“There were so many things that we’ve learned from that around the need for flexibility, particularly around the fact that you can still do the job, but it doesn’t have to be within the nine-to-five framework,” Iveson says.
Sara Madera, a certified career coach who works with working moms says return-to-office mandates are a big worry among “close to 100%” of her clients.
“Not having to commute has helped mums feel like they were on top of it—whether it’s the small tasks at home or being available—and feel more successful,” Madera adds. “So the idea of losing that is really frightening.”
The lack of flexibility across the board is already leaving working mothers with limited career options; According to Fawcett’s research, over a third of mothers could advance their careers but they are stuck in their current job due to the flexibility it provides.
As firms demand workers return to the office, working moms (who are often the lower-earning parent) will disproportionately have to weigh up whether they can afford to pay more for childcare—or take a step back in their careers.
Plus, although much of the anger around offices returning to more traditional times is often directed at male bosses of a certain generation, in Iveson’s experience “women who didn’t have children” were almost equally to blame.
“They had the strongest point of view around it needing to be a bit more of a level playing field, almost like ‘why should you be treated special because you have a child type’ mentality.”
With the corporate world built by and for men, she says that women with “alpha” personalities are filling in the shoes at the top—and so even firms that are spearheaded by female leaders aren’t inherently inclusive for women with children.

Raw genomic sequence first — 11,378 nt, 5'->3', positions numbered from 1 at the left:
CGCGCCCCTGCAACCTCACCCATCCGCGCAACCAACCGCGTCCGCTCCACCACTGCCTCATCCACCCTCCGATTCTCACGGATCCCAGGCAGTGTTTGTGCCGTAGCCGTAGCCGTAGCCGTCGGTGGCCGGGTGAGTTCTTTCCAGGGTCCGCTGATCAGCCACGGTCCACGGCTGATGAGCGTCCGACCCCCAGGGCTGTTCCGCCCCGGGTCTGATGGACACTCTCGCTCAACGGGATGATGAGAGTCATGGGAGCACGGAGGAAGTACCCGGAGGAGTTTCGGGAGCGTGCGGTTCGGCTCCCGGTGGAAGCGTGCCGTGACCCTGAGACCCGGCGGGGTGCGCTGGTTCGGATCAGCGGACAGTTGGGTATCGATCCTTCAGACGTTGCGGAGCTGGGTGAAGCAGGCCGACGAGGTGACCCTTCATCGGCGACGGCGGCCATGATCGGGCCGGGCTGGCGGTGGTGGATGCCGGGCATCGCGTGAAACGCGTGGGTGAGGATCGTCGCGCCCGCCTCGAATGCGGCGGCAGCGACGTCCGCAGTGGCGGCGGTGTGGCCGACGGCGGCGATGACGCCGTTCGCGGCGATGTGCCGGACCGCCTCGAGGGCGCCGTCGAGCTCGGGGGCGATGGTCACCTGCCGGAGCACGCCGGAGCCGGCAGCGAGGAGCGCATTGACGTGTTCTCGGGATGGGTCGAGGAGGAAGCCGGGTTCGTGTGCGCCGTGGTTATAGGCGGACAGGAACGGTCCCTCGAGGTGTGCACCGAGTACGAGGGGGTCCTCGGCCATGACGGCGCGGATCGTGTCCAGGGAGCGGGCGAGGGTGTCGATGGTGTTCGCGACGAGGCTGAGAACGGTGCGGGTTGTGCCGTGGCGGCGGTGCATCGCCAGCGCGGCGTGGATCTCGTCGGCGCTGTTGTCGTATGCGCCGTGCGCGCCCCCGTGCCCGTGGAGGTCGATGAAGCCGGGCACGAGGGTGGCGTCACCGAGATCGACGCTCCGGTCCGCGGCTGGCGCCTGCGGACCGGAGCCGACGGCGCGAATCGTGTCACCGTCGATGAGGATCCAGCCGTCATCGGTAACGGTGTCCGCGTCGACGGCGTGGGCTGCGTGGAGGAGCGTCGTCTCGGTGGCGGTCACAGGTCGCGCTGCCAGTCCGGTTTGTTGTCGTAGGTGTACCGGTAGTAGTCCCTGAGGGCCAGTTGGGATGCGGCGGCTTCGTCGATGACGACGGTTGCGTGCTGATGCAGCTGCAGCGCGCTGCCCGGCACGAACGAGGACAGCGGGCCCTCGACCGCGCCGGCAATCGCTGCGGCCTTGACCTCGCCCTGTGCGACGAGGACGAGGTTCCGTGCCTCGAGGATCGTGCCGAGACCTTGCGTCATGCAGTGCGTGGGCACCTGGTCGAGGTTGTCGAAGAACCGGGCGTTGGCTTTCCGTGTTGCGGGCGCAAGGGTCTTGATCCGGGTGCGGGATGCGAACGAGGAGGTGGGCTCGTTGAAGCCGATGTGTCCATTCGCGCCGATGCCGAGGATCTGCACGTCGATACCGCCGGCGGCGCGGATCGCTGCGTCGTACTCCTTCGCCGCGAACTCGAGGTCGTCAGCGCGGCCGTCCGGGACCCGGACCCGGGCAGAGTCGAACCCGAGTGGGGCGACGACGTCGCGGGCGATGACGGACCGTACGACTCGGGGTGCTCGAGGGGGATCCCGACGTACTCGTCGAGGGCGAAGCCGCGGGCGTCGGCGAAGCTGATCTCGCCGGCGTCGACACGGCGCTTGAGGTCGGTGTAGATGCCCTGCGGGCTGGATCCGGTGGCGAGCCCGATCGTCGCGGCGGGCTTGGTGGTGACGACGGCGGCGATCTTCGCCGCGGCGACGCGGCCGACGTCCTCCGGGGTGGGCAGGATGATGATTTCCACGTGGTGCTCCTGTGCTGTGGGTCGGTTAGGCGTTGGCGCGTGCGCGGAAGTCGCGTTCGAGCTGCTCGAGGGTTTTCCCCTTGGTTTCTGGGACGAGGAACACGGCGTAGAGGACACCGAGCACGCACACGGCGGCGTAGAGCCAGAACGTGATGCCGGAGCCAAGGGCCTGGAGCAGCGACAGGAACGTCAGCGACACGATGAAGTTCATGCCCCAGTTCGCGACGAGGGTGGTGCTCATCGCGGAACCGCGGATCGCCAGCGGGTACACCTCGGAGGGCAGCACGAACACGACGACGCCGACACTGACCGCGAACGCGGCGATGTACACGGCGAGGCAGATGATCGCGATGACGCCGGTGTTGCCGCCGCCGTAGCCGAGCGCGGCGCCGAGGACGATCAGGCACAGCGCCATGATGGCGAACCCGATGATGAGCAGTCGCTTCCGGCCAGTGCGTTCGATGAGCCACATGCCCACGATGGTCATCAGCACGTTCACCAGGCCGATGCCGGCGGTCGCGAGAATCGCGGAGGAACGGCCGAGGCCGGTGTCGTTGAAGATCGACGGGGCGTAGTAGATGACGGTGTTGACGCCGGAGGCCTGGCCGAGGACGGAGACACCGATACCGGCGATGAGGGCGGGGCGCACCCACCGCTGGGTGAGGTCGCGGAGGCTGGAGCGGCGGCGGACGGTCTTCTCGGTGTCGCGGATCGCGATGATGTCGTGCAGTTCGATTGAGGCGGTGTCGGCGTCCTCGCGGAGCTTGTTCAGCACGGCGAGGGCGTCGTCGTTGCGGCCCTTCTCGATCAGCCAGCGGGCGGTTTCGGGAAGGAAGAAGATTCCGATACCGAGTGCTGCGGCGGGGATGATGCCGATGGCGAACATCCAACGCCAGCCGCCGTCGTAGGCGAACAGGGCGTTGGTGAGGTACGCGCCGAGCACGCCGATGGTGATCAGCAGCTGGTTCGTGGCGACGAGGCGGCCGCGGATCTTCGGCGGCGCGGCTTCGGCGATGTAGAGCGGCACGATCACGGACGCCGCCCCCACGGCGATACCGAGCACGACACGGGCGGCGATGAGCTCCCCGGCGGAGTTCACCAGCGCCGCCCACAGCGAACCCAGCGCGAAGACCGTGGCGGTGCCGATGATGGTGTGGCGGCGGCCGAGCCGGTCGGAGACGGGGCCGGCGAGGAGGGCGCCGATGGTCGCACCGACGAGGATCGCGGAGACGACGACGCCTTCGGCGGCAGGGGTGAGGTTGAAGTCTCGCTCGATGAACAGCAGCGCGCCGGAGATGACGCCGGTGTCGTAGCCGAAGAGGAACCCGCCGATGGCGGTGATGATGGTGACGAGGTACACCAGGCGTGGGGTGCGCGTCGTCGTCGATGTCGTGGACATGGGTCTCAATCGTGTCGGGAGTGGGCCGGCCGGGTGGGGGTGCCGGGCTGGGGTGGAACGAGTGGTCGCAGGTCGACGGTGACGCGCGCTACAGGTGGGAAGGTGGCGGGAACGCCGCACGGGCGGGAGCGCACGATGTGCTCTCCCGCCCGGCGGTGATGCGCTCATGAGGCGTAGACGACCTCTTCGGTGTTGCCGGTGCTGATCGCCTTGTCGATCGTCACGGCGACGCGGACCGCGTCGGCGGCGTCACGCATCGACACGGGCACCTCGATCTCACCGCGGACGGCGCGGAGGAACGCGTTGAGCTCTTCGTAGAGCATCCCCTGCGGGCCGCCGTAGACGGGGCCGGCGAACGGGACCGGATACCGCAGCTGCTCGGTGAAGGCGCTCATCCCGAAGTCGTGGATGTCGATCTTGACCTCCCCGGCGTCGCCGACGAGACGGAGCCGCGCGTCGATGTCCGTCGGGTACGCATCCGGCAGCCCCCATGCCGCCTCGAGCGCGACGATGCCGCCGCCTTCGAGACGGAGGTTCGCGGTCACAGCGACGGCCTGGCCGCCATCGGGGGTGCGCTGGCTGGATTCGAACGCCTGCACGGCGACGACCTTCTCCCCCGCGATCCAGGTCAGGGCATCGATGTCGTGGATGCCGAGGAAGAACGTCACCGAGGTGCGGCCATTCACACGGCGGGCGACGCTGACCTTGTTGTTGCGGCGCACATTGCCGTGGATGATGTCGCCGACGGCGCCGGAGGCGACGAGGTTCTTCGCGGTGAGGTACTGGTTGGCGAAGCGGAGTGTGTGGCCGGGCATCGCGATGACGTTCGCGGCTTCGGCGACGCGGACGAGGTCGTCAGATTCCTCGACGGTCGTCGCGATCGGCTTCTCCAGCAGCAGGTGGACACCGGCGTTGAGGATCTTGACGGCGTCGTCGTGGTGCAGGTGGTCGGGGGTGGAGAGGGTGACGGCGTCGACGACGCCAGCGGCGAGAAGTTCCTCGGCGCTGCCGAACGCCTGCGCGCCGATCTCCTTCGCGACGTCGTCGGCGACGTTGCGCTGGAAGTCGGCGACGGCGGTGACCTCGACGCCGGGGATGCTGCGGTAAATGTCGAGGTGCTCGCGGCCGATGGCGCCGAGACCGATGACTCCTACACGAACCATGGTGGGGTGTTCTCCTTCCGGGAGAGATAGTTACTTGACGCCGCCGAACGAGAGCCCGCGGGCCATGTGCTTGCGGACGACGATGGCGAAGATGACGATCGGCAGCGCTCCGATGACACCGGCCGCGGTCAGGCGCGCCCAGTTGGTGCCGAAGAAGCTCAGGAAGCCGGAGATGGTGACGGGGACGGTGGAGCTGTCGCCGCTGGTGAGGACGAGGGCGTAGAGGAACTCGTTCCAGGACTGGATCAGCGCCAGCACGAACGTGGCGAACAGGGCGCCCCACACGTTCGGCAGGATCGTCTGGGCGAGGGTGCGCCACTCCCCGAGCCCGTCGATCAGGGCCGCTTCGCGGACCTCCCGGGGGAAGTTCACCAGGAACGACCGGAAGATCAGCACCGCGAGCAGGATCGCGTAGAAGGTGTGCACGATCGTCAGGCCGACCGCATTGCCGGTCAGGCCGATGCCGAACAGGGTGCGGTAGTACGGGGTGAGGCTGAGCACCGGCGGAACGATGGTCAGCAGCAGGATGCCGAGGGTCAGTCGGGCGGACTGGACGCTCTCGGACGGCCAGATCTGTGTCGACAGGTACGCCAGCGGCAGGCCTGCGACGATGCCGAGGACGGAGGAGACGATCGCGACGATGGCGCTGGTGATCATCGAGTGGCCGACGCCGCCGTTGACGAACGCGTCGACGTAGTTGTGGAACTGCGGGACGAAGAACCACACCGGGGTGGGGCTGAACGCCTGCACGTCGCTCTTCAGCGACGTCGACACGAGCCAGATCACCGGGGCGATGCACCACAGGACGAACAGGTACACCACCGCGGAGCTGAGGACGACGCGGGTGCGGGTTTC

“Even with women who do have children because they’re of the hazing mindset of, ‘I went through it, it was really crappy, and I never saw my child, that’s just how it is and I’m going to demand the same from you,’” Tetenbaum agrees.
Working moms are turning to entrepreneurship
Despite assumptions that pregnant women and mothers are less interested in career progression, Fawcett’s research found that most working moms remained just as ambitious after a baby—and nearly half became more ambitious.
It perhaps explains why, in response to their career aspirations being overlooked, working moms are taking matters into their own hands—and becoming their own bosses.
Now, Iveson is the co-founder and CEO at Hijinks Collective, an advertising agency with YouTube and the Royal Navy among its clients. “I’ve got more fire in my belly than I had, not the least because I’m not doing it for myself, but it’s also for myself and my son,” she says.
Meanwhile, Tetenbaum, Madera, and Mocker all claim to have gone self-employed as a direct result of the motherhood penalty. Research echoes that “mompreneurs” are on the rise, with the pandemic highlighting for many women just how much more they could get done with control over their own schedule.
Running your own business is by no means an easy feat—but for the women that Fortune spoke to it’s enabling them to be more present in both the proverbial boardroom and the playroom.
“Not everyone can leave the corporate workforce and be an entrepreneur. But I will say that, once I did, what I was seeking in terms of flexibility and really sort of acting as a grown-up—and what I mean by that is not being on someone’s schedule and being infantilized about signing in at a certain time—sealed the deal,” Tetenbaum says.
“There are still times when I have to work in the evenings but that’s okay. I can take a break in the afternoons and spend time with my kids when they come home from school,” echoes Madera. “I don’t have to ask somebody to do that and get that approval or feel like I’m asking for too much—I have the ownership of that.”